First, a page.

Czech Railways increased fares on the country’s busiest routes by tens of
crowns at the beginning of this month, the Czech News Agency reported on
Monday. Fares were also reduced on routes with relatively few passengers,
under an expansion of a dynamic pricing scheme that responds to occupancy
Czech Railways introduced flexible pricing linked to current demand on some lines last year. It is now in place on most long-distance routes.
The Guardian has devoted attention to what it calls the breakthrough
verdict of the Černošice council on the Czech prime minister’s alleged
conflict of interests.
The Guardian notes that the Černošice council is the first Czech institution to declare that the Czech prime minister, Andrej Babiš, still controls the giant multi-industry group Agrofert, even though he put the conglomerate into trust funds to meet a strict new conflict of interest law.
The daily notes that the verdict, issued on January 21st, could have wider resonance by influencing the outcome of the European Commission’s investigation into Agrofert’s receipt of EU subsidies in recent years. The prime minister has responded with anger to the Černošice ruling, which he described as “politicised” and vowed to challenge it.
The Czech branch of the international watchdog Transparency International filed a complaint both with the European Commission and the Černošice council - a small municipality just outside Prague where Babiš lives - because Czech law states that conflict of interest complaints must be registered with the relevant local authority.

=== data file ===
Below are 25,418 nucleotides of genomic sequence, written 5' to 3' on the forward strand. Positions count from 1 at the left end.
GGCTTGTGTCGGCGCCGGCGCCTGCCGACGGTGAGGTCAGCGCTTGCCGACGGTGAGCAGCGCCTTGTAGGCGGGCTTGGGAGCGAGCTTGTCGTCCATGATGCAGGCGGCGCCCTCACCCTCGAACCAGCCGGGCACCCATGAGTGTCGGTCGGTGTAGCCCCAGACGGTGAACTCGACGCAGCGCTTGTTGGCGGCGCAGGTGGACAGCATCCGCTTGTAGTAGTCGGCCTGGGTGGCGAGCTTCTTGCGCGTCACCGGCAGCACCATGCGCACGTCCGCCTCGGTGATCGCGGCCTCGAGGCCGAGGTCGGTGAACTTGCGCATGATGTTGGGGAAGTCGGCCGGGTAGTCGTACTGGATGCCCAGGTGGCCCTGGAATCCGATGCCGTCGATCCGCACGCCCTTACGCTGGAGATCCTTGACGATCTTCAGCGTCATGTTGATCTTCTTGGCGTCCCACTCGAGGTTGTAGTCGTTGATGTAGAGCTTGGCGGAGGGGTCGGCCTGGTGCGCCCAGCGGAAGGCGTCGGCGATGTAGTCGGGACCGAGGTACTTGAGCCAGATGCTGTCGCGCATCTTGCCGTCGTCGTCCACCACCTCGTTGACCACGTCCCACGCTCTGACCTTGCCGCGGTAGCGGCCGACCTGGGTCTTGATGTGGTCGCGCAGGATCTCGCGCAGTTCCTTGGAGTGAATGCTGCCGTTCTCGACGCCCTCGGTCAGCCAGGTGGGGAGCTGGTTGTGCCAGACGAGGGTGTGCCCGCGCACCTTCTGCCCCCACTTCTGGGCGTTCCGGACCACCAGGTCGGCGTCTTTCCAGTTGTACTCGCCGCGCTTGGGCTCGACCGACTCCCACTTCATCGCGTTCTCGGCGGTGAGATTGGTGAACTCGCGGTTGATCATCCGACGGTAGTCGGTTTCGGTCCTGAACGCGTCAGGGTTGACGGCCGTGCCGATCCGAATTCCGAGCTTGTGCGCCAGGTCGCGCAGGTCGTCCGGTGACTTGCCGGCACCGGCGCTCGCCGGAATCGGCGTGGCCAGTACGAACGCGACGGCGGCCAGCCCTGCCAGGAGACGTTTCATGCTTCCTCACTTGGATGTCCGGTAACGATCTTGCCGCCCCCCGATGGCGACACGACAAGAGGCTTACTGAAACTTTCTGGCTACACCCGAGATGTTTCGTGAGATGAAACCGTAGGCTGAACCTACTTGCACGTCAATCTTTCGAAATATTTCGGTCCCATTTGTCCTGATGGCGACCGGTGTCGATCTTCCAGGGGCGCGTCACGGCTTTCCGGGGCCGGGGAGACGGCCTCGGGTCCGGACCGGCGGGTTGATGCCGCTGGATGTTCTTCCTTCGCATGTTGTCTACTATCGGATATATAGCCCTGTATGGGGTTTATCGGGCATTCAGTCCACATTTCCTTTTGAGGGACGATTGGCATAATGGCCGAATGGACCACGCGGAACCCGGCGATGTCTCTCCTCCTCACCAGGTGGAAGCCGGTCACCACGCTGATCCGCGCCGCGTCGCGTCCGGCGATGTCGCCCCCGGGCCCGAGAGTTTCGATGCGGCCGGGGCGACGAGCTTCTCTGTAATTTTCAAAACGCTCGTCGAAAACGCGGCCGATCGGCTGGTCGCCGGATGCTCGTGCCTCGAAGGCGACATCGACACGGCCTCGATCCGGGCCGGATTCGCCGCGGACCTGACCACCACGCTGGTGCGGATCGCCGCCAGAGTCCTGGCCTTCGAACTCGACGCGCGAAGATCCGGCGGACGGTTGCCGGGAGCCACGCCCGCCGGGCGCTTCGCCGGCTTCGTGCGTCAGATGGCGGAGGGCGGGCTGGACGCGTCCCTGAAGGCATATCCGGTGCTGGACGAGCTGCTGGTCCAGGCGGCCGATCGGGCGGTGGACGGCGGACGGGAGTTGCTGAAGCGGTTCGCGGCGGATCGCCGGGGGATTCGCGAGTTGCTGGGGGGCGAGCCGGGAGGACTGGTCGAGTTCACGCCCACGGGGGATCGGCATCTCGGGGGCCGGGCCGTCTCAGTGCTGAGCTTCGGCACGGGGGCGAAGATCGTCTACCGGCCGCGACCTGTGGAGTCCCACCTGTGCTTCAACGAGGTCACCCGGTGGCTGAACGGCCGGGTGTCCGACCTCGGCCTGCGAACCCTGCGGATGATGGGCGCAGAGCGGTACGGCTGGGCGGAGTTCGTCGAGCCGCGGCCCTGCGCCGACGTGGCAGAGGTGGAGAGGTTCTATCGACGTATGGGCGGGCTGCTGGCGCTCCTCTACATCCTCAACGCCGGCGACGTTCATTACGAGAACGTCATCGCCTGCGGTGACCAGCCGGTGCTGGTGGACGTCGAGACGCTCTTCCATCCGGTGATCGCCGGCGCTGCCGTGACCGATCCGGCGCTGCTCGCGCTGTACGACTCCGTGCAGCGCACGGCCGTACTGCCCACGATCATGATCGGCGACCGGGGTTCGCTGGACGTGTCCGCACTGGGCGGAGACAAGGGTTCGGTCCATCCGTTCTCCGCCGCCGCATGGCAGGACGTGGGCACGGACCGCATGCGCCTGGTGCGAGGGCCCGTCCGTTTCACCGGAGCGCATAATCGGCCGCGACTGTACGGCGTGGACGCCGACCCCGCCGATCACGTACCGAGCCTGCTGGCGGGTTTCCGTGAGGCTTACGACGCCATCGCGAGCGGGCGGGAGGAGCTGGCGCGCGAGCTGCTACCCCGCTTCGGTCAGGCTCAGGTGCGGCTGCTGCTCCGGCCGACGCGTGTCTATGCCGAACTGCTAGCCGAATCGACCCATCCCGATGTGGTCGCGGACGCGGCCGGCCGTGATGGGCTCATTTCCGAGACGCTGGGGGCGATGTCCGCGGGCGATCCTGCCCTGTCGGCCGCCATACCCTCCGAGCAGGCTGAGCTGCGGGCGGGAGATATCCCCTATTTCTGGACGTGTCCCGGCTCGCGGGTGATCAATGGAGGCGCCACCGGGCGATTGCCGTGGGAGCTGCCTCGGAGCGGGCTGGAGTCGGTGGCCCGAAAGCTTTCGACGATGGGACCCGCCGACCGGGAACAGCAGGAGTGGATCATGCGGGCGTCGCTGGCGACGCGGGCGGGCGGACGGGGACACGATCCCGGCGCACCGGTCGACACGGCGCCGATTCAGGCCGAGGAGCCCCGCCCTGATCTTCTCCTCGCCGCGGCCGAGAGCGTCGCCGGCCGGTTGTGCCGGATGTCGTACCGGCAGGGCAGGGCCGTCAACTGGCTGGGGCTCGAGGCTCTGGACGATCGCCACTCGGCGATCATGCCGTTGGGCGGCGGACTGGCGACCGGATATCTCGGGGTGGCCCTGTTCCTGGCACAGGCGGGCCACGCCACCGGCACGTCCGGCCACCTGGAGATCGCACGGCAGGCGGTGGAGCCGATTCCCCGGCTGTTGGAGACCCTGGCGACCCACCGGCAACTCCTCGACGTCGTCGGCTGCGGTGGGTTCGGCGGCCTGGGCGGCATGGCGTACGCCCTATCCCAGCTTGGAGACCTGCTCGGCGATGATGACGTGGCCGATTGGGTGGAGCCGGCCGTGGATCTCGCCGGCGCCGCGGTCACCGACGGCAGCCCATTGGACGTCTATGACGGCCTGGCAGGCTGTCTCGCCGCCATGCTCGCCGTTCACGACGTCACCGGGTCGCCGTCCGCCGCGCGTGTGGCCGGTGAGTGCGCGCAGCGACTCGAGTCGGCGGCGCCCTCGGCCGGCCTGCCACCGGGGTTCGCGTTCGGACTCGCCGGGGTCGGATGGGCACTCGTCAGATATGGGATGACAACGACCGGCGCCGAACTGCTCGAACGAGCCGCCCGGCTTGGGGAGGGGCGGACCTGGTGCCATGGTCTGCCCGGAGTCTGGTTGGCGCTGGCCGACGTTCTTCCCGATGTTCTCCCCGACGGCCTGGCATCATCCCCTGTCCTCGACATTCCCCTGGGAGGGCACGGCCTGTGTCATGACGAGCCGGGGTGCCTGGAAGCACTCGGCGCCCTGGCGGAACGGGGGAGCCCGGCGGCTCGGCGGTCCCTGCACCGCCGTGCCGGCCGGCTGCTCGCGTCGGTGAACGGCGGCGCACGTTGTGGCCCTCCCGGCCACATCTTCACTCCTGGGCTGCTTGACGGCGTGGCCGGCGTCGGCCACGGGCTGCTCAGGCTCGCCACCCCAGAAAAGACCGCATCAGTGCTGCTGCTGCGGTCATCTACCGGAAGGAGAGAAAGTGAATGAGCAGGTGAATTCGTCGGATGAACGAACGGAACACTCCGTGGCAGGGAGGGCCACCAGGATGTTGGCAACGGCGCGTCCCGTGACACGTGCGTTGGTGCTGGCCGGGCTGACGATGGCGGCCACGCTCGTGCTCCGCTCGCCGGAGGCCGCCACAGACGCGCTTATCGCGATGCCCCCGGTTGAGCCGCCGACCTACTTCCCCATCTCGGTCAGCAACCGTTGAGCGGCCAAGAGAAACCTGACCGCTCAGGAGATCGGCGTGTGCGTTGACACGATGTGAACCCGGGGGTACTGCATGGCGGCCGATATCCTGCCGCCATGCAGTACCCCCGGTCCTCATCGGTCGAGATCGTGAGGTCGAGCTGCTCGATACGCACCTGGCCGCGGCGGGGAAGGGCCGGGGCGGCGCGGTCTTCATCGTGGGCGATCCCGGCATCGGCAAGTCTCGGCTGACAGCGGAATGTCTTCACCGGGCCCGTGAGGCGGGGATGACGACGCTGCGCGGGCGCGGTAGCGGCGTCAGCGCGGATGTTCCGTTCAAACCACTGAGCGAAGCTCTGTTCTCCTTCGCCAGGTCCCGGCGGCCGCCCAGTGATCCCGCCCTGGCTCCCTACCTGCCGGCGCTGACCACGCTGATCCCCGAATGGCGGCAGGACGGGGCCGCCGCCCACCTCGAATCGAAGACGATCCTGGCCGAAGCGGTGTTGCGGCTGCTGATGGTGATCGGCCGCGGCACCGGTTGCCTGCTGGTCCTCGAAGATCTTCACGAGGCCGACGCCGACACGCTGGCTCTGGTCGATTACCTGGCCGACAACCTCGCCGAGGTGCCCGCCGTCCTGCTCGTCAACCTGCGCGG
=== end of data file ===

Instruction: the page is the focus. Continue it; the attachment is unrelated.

Clean-up operations continue in many parts of the country following heavy
snow-fall over the weekend.
The situation is reported to be worst in Kladno, west of Prague, which declared a state of emergency on Sunday and the Usti and Olomouc regions which saw fresh snow overnight.
Maintenance crews have been out in force to clear up second and third class roads in southern Bohemia which saw 30 cm of fresh snow at the weekend. Fallen trees blocked roads and rail tracks disrupting traffic.
The eastern part of the country is expected to see more snow on Monday.
The government is preparing more significant income tax cuts than
previously planned to make up for the fact that the planned abolition of
the so-called “super-gross” tax wage has been postponed until 2021.
Under a tax reform bill being drafted by the Finance Ministry the income tax Czechs pay could drop from the present 20 to under 19 percent. Finance Minister Alena Schillerova told Czech Television she wanted to link the proposed tax changes with changes to the health insurance system.
On the other hand, the prime minister has stressed the need to cut expenditures in public administration and has requested ministers from his own party to outline their cost-saving plans.
Some two dozen people gathered outside Prague Castle on Sunday to protest
against the security checks at the gates to the Prague Castle compound,
which were introduced in 2016 and have remained in place since.